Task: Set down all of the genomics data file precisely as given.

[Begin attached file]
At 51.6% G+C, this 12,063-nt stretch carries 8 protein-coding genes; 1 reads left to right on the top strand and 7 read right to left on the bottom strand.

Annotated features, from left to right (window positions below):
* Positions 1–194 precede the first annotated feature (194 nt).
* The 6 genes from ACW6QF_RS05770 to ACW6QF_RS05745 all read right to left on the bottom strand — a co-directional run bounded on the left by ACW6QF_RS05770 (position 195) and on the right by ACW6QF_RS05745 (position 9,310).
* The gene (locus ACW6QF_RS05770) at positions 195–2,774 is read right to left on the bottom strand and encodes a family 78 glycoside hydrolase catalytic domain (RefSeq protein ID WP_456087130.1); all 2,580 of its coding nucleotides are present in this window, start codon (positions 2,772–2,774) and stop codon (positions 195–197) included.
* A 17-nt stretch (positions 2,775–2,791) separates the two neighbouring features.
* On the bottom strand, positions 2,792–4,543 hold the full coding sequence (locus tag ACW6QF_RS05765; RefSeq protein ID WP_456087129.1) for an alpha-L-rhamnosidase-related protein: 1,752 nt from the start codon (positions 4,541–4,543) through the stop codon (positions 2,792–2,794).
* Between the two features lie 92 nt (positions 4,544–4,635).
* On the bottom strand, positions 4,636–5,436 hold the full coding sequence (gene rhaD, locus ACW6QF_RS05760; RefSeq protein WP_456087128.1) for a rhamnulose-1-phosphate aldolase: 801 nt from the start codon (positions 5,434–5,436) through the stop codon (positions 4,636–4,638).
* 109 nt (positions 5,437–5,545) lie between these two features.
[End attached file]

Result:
At 51.6% G+C, this 12,063-nt stretch carries 8 protein-coding genes; 1 reads left to right on the top strand and 7 read right to left on the bottom strand.

Annotated features, from left to right (window positions below):
* Positions 1–194 precede the first annotated feature (194 nt).
* The 6 genes from ACW6QF_RS05770 to ACW6QF_RS05745 all read right to left on the bottom strand — a co-directional run bounded on the left by ACW6QF_RS05770 (position 195) and on the right by ACW6QF_RS05745 (position 9,310).
* The gene (locus ACW6QF_RS05770) at positions 195–2,774 is read right to left on the bottom strand and encodes a family 78 glycoside hydrolase catalytic domain (RefSeq protein ID WP_456087130.1); all 2,580 of its coding nucleotides are present in this window, start codon (positions 2,772–2,774) and stop codon (positions 195–197) included.
* A 17-nt stretch (positions 2,775–2,791) separates the two neighbouring features.
* On the bottom strand, positions 2,792–4,543 hold the full coding sequence (locus tag ACW6QF_RS05765; RefSeq protein ID WP_456087129.1) for an alpha-L-rhamnosidase-related protein: 1,752 nt from the start codon (positions 4,541–4,543) through the stop codon (positions 2,792–2,794).
* Between the two features lie 92 nt (positions 4,544–4,635).
* On the bottom strand, positions 4,636–5,436 hold the full coding sequence (gene rhaD, locus ACW6QF_RS05760; RefSeq protein WP_456087128.1) for a rhamnulose-1-phosphate aldolase: 801 nt from the start codon (positions 5,434–5,436) through the stop codon (positions 4,636–4,638).
* 109 nt (positions 5,437–5,545) lie between these two features.